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Needs and Rewards: The Keys to Your Child's Behavior
By Eleanor Reynolds Children and Families Expert

Eighteen-month-old Angela wanders aimlessly around the house. She picks up a toy, examines it, then throws it down, and repeats this behavior with several toys. Her mother looks at the clock and realizes that Angela is due for a nap; her behavior has indicated this need. Twenty-four month old Stevie also needs a nap. He demonstrates his need by hanging on to his mother’s leg and crying. The behaviors are different, but each child is expressing the same need. What about other needs and other behaviors? Are they as easy to identify?

 

The word “behavior” simply means a way of behaving; there is no value judgment in the definition. When parents say their child is not behaving, they usually mean the behavior is inconvenient, perplexing, or irrational. A more accurate way to describe a child’s behavior might be: “A way of behaving to get needs met.” Young children, especially preverbal children, cannot express their needs with language.  Some children express their needs in subtle and indirect ways; others are more direct and assertive. It is a parent’s job to interpret the need behind the behavior. When you begin to see behavior as an expression of a need, you can begin to teach children how to get their needs met appropriately.

 

This is where another word, “reward,” enters the picture. A reward can be a payment or prize for work, but it can also be the feeling of satisfaction that comes with an accomplishment. When your child is able to meet her own needs, she develops a sense of accomplishment also known as “self-esteem.” Your child first develops self-esteem by receiving your unconditional love, but as a toddler, she needs to feel independent, capable, and powerful. This is usually when power struggles between parents and children arise over toileting, weaning from breast or bottle, eating certain foods, sleeping habits, and making transitions. The way in which you show - or fail to show - respect for your child’s needs influences your relationship.

 

There are possible roadblocks to deciphering the need behind your child’s behavior. If your parenting approach is based on discipline, you might mistake a need for defiance and respond with punishment. If your parenting approach is permissive, you might confuse a need with helplessness and prematurely rescue your child. A middle road is called the problem-solving approach to parenting. The problem-solving approach encourages you to be aware of your child’s needs and treat them as a problem to solve. Finding the solution includes treating your child’s needs with respect, involving your child in the solution when possible, and finding solutions that are agreeable to both of you.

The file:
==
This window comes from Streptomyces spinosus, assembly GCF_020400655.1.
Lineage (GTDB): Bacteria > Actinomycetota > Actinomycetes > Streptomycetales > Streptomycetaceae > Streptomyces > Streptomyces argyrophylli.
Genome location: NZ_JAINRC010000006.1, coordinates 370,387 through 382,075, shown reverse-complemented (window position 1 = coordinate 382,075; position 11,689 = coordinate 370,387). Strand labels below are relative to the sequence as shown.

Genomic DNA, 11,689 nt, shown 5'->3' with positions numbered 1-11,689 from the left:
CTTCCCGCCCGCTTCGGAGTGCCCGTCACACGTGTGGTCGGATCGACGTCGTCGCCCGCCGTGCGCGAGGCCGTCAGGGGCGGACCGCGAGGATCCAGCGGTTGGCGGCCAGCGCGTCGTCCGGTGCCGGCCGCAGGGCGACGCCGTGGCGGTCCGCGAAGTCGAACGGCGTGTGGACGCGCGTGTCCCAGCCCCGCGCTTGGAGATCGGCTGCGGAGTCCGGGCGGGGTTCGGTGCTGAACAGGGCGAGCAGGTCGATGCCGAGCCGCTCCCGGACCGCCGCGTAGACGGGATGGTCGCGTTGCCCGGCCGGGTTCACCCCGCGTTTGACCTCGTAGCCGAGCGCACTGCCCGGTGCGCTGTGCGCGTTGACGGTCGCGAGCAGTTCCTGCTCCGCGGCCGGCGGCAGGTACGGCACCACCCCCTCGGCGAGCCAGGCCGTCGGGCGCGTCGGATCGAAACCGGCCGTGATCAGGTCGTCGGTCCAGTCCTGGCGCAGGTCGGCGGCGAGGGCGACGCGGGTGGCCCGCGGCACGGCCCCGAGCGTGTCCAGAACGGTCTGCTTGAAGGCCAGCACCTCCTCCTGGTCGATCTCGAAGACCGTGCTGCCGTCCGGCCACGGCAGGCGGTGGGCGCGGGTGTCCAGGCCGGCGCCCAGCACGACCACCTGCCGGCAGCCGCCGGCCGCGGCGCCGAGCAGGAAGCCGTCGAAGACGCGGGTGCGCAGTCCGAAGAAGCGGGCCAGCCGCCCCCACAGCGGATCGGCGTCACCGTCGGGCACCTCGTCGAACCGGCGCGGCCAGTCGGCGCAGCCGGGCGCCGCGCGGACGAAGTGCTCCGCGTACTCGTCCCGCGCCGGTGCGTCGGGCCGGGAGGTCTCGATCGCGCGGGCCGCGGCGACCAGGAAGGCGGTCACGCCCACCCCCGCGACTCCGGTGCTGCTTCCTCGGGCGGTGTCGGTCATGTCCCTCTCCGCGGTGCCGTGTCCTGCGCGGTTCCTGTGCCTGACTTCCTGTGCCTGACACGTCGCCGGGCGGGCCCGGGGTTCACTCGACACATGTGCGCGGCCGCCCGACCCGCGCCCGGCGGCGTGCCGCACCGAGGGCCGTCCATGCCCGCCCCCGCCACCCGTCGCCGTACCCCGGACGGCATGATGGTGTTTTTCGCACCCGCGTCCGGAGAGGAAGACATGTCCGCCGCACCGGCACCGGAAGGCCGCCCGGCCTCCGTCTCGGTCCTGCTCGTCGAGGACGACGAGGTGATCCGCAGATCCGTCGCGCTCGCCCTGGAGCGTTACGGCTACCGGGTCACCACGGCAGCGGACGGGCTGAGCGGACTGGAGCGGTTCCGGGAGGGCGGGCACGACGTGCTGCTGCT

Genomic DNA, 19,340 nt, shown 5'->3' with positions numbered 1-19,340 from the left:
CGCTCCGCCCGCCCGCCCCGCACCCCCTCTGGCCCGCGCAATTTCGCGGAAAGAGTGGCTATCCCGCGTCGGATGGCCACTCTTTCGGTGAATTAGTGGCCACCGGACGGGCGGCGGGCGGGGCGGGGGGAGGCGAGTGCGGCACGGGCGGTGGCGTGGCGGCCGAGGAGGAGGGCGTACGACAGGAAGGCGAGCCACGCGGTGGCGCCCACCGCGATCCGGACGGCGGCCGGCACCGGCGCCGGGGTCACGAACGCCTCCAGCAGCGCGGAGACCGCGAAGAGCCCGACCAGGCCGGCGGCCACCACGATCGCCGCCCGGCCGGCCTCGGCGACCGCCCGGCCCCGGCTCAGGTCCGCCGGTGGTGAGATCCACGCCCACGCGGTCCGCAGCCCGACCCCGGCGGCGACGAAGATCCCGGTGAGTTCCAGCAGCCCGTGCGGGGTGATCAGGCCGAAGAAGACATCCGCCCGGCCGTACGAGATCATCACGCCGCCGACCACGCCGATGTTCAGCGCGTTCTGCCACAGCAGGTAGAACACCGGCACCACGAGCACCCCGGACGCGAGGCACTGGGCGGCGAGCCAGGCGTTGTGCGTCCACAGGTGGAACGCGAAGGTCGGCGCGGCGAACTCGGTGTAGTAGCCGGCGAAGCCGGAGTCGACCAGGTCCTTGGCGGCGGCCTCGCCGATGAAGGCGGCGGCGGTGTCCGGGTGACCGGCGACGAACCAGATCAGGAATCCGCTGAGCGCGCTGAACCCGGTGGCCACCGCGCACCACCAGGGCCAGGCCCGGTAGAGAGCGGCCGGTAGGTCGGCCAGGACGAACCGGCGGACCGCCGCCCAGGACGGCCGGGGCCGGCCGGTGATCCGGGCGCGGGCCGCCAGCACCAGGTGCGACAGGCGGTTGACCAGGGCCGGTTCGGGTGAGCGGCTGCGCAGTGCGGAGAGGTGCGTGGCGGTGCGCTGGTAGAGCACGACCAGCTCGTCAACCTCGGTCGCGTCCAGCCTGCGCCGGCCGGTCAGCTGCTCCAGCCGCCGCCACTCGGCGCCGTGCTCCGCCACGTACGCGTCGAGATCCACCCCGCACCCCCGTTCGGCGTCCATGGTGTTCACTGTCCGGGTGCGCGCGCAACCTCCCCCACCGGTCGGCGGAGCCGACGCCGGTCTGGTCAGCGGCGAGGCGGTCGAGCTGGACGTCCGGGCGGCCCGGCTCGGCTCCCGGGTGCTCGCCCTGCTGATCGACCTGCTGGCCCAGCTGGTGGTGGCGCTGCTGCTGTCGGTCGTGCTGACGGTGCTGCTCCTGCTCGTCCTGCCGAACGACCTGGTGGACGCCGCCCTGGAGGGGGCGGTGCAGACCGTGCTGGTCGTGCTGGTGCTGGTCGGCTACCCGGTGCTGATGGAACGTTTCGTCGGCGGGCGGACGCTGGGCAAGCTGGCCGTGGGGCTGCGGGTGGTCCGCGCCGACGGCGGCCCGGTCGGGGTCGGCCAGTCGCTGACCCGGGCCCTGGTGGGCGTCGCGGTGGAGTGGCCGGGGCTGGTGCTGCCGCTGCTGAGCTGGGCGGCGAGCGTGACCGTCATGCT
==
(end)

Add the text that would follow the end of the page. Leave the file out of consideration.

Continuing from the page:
Identifying Your Child’s Needs

Following are some examples of how to identify your child’s needs:

PROBLEM: You want your child to use the toilet; your child refuses. What are your child’s needs? Your child needs to feel more in control of his bodily functions. He might be afraid to fail or afraid of the toileting process. He needs plenty of time without pressure to take charge of his own toileting.

 

PROBLEM:  You want your child to be weaned; she cries and demands to nurse. What are your child’s needs? Your child still has an emotional need for the bonding and intimacy of nursing or the comfort of the bottle when she is tired or upset.

 

PROBLEM:  You want your child to sleep in his own bed; he screams until you bring him to your bed. What are your child’s needs? Your child needs the security and closeness of your body. He might feel frightened and vulnerable when left alone in his bed, have nightmares, or feel left out.

 

PROBLEM: You want to take your child to school; your child dawdles and ignores your requests to cooperate. What are your child’s needs? Your child needs time to transition mentally, physically, and emotionally from the comfort of his own home to the outside world and the process of separating from you.

 

The solutions you find should meet the individual needs of both your child and yourself. By respecting your child’s needs you are building the foundation of a rewarding, lifelong relationship.    

 

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Eleanor Reynolds is the editor of The Best of the Problem-Solver: Articles for Parents and Teachers and the author of Guiding Young Children: A Problem-Solving Approach. She can be reached by email at problem@blarg.com.